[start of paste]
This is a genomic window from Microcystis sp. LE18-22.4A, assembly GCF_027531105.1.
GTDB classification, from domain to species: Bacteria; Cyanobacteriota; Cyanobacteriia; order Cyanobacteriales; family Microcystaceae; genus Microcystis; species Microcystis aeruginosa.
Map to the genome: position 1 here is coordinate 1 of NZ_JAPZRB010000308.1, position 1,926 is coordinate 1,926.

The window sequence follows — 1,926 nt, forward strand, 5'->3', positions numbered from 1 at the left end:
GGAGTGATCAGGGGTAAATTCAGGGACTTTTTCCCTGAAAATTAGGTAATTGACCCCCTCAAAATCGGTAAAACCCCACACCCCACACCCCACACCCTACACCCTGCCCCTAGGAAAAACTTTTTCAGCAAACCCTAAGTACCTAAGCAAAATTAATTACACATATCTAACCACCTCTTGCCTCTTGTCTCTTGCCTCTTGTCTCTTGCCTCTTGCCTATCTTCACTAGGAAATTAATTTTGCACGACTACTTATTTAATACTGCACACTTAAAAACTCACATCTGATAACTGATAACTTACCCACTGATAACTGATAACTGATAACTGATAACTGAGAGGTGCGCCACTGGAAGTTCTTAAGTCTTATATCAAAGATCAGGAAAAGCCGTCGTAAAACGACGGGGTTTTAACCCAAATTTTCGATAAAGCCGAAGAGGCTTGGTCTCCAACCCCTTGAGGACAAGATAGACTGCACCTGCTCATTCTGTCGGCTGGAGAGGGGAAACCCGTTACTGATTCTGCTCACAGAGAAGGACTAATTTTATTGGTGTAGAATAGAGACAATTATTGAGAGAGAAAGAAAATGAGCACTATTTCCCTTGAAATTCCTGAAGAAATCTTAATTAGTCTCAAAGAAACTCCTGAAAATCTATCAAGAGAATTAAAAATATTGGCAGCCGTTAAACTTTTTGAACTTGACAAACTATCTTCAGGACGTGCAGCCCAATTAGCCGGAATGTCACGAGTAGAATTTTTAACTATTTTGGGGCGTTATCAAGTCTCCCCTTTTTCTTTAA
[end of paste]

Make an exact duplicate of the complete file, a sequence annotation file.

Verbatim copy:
This is a genomic window from Microcystis sp. LE18-22.4A, assembly GCF_027531105.1.
GTDB classification, from domain to species: Bacteria; Cyanobacteriota; Cyanobacteriia; order Cyanobacteriales; family Microcystaceae; genus Microcystis; species Microcystis aeruginosa.
Map to the genome: position 1 here is coordinate 1 of NZ_JAPZRB010000308.1, position 1,926 is coordinate 1,926.

The window sequence follows — 1,926 nt, forward strand, 5'->3', positions numbered from 1 at the left end:
GGAGTGATCAGGGGTAAATTCAGGGACTTTTTCCCTGAAAATTAGGTAATTGACCCCCTCAAAATCGGTAAAACCCCACACCCCACACCCCACACCCTACACCCTGCCCCTAGGAAAAACTTTTTCAGCAAACCCTAAGTACCTAAGCAAAATTAATTACACATATCTAACCACCTCTTGCCTCTTGTCTCTTGCCTCTTGTCTCTTGCCTCTTGCCTATCTTCACTAGGAAATTAATTTTGCACGACTACTTATTTAATACTGCACACTTAAAAACTCACATCTGATAACTGATAACTTACCCACTGATAACTGATAACTGATAACTGATAACTGAGAGGTGCGCCACTGGAAGTTCTTAAGTCTTATATCAAAGATCAGGAAAAGCCGTCGTAAAACGACGGGGTTTTAACCCAAATTTTCGATAAAGCCGAAGAGGCTTGGTCTCCAACCCCTTGAGGACAAGATAGACTGCACCTGCTCATTCTGTCGGCTGGAGAGGGGAAACCCGTTACTGATTCTGCTCACAGAGAAGGACTAATTTTATTGGTGTAGAATAGAGACAATTATTGAGAGAGAAAGAAAATGAGCACTATTTCCCTTGAAATTCCTGAAGAAATCTTAATTAGTCTCAAAGAAACTCCTGAAAATCTATCAAGAGAATTAAAAATATTGGCAGCCGTTAAACTTTTTGAACTTGACAAACTATCTTCAGGACGTGCAGCCCAATTAGCCGGAATGTCACGAGTAGAATTTTTAACTATTTTGGGGCGTTATCAAGTCTCCCCTTTTTCTTTAA